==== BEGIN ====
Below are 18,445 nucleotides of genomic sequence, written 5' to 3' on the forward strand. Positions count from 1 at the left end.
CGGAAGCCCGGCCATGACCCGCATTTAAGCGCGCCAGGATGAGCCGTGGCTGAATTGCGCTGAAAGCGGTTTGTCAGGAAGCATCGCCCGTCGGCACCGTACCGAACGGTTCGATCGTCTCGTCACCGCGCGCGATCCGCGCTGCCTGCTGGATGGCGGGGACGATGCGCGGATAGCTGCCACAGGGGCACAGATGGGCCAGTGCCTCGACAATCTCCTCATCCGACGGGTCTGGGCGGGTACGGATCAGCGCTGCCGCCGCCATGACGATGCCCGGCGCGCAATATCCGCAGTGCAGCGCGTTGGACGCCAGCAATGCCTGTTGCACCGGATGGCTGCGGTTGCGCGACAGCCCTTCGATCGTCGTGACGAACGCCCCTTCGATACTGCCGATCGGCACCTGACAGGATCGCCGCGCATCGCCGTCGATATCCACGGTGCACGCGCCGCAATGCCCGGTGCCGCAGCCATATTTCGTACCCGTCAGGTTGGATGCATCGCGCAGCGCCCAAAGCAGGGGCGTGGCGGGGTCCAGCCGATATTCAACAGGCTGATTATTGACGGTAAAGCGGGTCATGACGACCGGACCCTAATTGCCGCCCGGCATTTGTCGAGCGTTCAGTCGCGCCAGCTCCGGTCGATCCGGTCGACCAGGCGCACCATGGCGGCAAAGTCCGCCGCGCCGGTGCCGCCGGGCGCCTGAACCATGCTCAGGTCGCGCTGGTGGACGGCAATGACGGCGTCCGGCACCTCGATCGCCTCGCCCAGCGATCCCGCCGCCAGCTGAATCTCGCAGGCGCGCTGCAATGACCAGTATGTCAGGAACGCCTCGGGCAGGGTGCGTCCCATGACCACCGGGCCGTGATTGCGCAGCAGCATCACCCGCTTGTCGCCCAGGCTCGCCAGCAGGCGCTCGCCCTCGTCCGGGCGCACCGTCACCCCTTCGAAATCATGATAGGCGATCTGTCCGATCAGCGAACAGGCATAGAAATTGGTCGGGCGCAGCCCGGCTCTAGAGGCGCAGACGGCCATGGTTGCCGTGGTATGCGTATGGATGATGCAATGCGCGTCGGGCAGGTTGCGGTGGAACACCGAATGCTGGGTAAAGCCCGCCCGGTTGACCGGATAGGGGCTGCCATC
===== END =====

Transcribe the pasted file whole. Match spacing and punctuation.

Below are 18,445 nucleotides of genomic sequence, written 5' to 3' on the forward strand. Positions count from 1 at the left end.
CGGAAGCCCGGCCATGACCCGCATTTAAGCGCGCCAGGATGAGCCGTGGCTGAATTGCGCTGAAAGCGGTTTGTCAGGAAGCATCGCCCGTCGGCACCGTACCGAACGGTTCGATCGTCTCGTCACCGCGCGCGATCCGCGCTGCCTGCTGGATGGCGGGGACGATGCGCGGATAGCTGCCACAGGGGCACAGATGGGCCAGTGCCTCGACAATCTCCTCATCCGACGGGTCTGGGCGGGTACGGATCAGCGCTGCCGCCGCCATGACGATGCCCGGCGCGCAATATCCGCAGTGCAGCGCGTTGGACGCCAGCAATGCCTGTTGCACCGGATGGCTGCGGTTGCGCGACAGCCCTTCGATCGTCGTGACGAACGCCCCTTCGATACTGCCGATCGGCACCTGACAGGATCGCCGCGCATCGCCGTCGATATCCACGGTGCACGCGCCGCAATGCCCGGTGCCGCAGCCATATTTCGTACCCGTCAGGTTGGATGCATCGCGCAGCGCCCAAAGCAGGGGCGTGGCGGGGTCCAGCCGATATTCAACAGGCTGATTATTGACGGTAAAGCGGGTCATGACGACCGGACCCTAATTGCCGCCCGGCATTTGTCGAGCGTTCAGTCGCGCCAGCTCCGGTCGATCCGGTCGACCAGGCGCACCATGGCGGCAAAGTCCGCCGCGCCGGTGCCGCCGGGCGCCTGAACCATGCTCAGGTCGCGCTGGTGGACGGCAATGACGGCGTCCGGCACCTCGATCGCCTCGCCCAGCGATCCCGCCGCCAGCTGAATCTCGCAGGCGCGCTGCAATGACCAGTATGTCAGGAACGCCTCGGGCAGGGTGCGTCCCATGACCACCGGGCCGTGATTGCGCAGCAGCATCACCCGCTTGTCGCCCAGGCTCGCCAGCAGGCGCTCGCCCTCGTCCGGGCGCACCGTCACCCCTTCGAAATCATGATAGGCGATCTGTCCGATCAGCGAACAGGCATAGAAATTGGTCGGGCGCAGCCCGGCTCTAGAGGCGCAGACGGCCATGGTTGCCGTGGTATGCGTATGGATGATGCAATGCGCGTCGGGCAGGTTGCGGTGGAACACCGAATGCTGGGTAAAGCCCGCCCGGTTGACCGGATAGGGGCTGCCATC